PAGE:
I made a special effort to showcase the beauties. I kicked up my heels, stretched my back muscles and used a tripod with remote shutter-release. Here's the result. What do you think?


... or as we say in Brooklyn, "boyds."

At the lofty summit of Mt. Pemigewasset I saw majestic birds swooping in the air. They were quite large. I don't know what type they are. Falcons? Do you know?

Sunday, June 16, 2019

New Hampshire Wilderness

I'm proud to say I just did the most challenging hike in my life.

At beautiful Franconia Notch State Park I climbed up Mt. Pemigewasset -- 2,557 feet of steep incline. Very steep. And much of the trail is simply series of slippery stones in surging streams. Going down is equally difficult as footing is super-treacherous. I seriously worried about breaking an ankle which would be easy to do (and I needed those ankles to operate my motorcycle for the ride home).

The climb up culminates at the mountain's summit where you can walk along the edge and peer down. One slip and you're gone.

I hadn't realized but my local hiking prepared me for this challenge. Those excursions gave me the gear and stamina to conquer the mountain. At the pinnacle I felt like Alex Honnold when he scaled El Capitan ("Free Solo").

Franconia Notch has plenty for non-hikers, too. There's the first aerial tramway built in North America (1938) which goes 4,000 feet up to the peak of Cannon Mountain. At the top is "the highest beer-tap in New Hampshire" which, being in New England, serves delicious cold pints of Samuel Adams Ale. I savored one.

You never know what you're going to see when traveling -- which is a reason to get off the couch. I witnessed a heartwarming act of heroism on my way north.

Riding Route 95, a crowded six-lane highway, I spotted an ambulance on the shoulder and saw a female EMT get out and start walking. I looked in the direction she was heading and saw a big, two-foot turtle wandering onto the roadway from the woods. The turtle was walking toward certain death. The EMT planned to rescue the turtle but as soon as it saw her, it started sprinting. Sprinting! I didn't know a turtle could move so fast. The EMT then realized if she kept walking at the same pace she wouldn't make it in time so she started to run. Meanwhile 3,000-lb. cars are whizzing by at 70 mph without any concern for the turtle or the EMT. Happily she reached the turtle as it was less than two feet away from speeding traffic in the right lane. She swept it up with both hands, twisted back toward the shoulder and returned it to safety. Hurray for heroes!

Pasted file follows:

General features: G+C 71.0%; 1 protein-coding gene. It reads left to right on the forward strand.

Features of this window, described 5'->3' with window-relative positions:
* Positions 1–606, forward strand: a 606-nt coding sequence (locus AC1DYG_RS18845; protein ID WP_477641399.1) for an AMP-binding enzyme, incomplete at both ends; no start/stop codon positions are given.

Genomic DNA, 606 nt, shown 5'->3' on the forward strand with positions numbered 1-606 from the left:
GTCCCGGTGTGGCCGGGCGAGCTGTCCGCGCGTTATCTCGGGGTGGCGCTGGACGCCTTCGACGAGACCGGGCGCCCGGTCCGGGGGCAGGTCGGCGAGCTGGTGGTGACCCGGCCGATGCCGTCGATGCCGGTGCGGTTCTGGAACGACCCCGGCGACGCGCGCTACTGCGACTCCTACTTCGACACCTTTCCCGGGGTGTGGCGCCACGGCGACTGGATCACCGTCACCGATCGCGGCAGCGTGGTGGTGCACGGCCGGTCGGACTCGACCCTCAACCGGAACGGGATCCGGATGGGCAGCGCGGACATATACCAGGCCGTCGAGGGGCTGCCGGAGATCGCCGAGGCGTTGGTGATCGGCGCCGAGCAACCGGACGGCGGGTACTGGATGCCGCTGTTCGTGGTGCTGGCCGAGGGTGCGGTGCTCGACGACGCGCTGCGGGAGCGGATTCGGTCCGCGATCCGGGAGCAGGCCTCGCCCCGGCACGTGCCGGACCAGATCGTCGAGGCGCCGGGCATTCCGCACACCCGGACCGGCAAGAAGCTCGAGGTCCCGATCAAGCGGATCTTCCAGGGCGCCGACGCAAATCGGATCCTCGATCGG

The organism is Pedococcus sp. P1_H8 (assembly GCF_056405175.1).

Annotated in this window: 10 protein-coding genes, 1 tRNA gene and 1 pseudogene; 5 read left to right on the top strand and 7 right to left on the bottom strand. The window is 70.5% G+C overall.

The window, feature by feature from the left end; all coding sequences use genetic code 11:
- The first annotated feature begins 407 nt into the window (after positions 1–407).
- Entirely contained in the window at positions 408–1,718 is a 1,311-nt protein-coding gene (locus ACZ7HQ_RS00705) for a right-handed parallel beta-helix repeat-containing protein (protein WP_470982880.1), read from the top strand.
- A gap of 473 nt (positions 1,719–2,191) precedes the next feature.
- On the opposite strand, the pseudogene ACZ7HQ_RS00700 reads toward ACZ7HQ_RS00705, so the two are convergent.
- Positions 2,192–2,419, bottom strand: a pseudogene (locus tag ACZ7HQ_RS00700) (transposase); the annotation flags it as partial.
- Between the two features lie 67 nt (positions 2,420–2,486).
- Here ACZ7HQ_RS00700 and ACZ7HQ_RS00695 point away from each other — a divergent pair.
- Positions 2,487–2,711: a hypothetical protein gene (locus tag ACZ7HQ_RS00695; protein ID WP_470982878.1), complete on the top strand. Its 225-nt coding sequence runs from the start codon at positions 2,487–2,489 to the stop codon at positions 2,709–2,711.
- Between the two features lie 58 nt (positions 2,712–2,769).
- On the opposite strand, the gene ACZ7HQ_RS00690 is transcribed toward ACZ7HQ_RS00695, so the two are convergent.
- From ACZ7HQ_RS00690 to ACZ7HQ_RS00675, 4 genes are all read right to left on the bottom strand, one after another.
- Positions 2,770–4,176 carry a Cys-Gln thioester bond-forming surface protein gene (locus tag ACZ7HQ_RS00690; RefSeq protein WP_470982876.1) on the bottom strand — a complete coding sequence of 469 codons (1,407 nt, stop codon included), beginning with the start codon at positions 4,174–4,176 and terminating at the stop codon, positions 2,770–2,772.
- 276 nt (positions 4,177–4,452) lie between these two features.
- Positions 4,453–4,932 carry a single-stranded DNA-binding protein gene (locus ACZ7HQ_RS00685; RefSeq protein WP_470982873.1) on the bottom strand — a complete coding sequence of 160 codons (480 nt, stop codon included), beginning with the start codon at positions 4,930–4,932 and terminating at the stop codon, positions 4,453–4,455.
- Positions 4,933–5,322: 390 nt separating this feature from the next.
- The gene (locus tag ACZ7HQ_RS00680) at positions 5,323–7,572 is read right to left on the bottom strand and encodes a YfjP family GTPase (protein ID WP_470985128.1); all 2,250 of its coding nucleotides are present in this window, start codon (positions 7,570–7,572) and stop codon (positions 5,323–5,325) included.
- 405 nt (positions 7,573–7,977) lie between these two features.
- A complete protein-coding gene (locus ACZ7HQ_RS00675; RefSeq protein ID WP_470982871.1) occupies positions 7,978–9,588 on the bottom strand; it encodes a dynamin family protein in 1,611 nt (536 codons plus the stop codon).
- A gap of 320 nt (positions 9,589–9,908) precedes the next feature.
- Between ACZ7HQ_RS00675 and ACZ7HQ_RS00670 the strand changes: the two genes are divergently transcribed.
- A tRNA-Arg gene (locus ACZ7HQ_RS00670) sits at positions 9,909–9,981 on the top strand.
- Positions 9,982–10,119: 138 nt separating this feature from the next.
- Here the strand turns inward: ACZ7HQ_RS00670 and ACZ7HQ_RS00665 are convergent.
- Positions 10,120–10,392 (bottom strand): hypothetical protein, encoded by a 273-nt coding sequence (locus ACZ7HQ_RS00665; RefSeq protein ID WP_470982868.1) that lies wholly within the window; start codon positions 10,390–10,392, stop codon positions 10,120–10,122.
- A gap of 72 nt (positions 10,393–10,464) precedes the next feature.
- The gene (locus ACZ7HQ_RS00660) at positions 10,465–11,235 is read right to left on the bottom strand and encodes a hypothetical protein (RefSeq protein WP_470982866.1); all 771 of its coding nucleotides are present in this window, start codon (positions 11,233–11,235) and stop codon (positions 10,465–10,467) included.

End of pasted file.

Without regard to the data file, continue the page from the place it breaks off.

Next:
Hey, isn't that George Washington below?!

Friday, June 14, 2019


No, not camping -- camp. Do you know what camp is?

The famous Metropolitan Museum of Art in New York is currently showing a fashion exhibition on the subject of camp. It explores the history of camp from hundreds of years ago up to now.

Friends of mine saw it and raved. Another friend invited me to join her in seeing it next week and that's my plan. Here's an informative short video on the exhibition and a few photos from the museum's website:

Thursday, June 13, 2019

Summer News

Hey guys. Don't mean to ignore you. I've been busy on projects that are taking longer than expected to finish but the results will be worth it. I did two photo-shoots this week that are special and rewarding. You'll enjoy them. I did.

I'm riding north tomorrow to New Hampshire where I hear Franconia Notch State Park is a phenomenal place. The park sits in the heart of White Mountain National Forest between two mountain ranges. There is reportedly "a spectacular mountain pass" containing the Flume Gorge and a famous aerial tram. Have you heard of Franconia?

I'm bringing my eyes, my camera and my tent. If I don't return it's because I either fell in love with the place or was eaten by a bear. Either way, don't wait up.

Enjoy the Summer weekend!